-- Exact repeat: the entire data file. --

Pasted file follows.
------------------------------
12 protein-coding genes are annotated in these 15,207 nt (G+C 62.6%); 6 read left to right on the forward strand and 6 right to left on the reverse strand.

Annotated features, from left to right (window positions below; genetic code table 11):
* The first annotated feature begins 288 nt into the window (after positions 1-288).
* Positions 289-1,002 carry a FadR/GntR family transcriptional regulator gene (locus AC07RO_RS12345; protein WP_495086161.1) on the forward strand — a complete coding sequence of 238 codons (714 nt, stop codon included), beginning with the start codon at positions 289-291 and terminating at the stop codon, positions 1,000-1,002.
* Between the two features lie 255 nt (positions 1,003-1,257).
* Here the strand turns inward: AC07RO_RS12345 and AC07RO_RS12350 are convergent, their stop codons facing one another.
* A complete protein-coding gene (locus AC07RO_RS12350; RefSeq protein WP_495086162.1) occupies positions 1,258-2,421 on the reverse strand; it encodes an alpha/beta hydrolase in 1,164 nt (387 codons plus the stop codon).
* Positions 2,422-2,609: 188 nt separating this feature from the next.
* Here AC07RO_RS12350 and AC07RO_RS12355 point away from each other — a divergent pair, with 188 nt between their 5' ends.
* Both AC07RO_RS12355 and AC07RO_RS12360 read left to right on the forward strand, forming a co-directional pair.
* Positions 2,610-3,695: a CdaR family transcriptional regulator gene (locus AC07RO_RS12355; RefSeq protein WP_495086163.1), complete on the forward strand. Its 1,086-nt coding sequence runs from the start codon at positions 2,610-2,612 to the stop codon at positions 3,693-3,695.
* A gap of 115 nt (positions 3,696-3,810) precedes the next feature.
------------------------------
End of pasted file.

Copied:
12 protein-coding genes are annotated in these 15,207 nt (G+C 62.6%); 6 read left to right on the forward strand and 6 right to left on the reverse strand.

Annotated features, from left to right (window positions below; genetic code table 11):
* The first annotated feature begins 288 nt into the window (after positions 1-288).
* Positions 289-1,002 carry a FadR/GntR family transcriptional regulator gene (locus AC07RO_RS12345; protein WP_495086161.1) on the forward strand — a complete coding sequence of 238 codons (714 nt, stop codon included), beginning with the start codon at positions 289-291 and terminating at the stop codon, positions 1,000-1,002.
* Between the two features lie 255 nt (positions 1,003-1,257).
* Here the strand turns inward: AC07RO_RS12345 and AC07RO_RS12350 are convergent, their stop codons facing one another.
* A complete protein-coding gene (locus AC07RO_RS12350; RefSeq protein WP_495086162.1) occupies positions 1,258-2,421 on the reverse strand; it encodes an alpha/beta hydrolase in 1,164 nt (387 codons plus the stop codon).
* Positions 2,422-2,609: 188 nt separating this feature from the next.
* Here AC07RO_RS12350 and AC07RO_RS12355 point away from each other — a divergent pair, with 188 nt between their 5' ends.
* Both AC07RO_RS12355 and AC07RO_RS12360 read left to right on the forward strand, forming a co-directional pair.
* Positions 2,610-3,695: a CdaR family transcriptional regulator gene (locus AC07RO_RS12355; RefSeq protein WP_495086163.1), complete on the forward strand. Its 1,086-nt coding sequence runs from the start codon at positions 2,610-2,612 to the stop codon at positions 3,693-3,695.
* A gap of 115 nt (positions 3,696-3,810) precedes the next feature.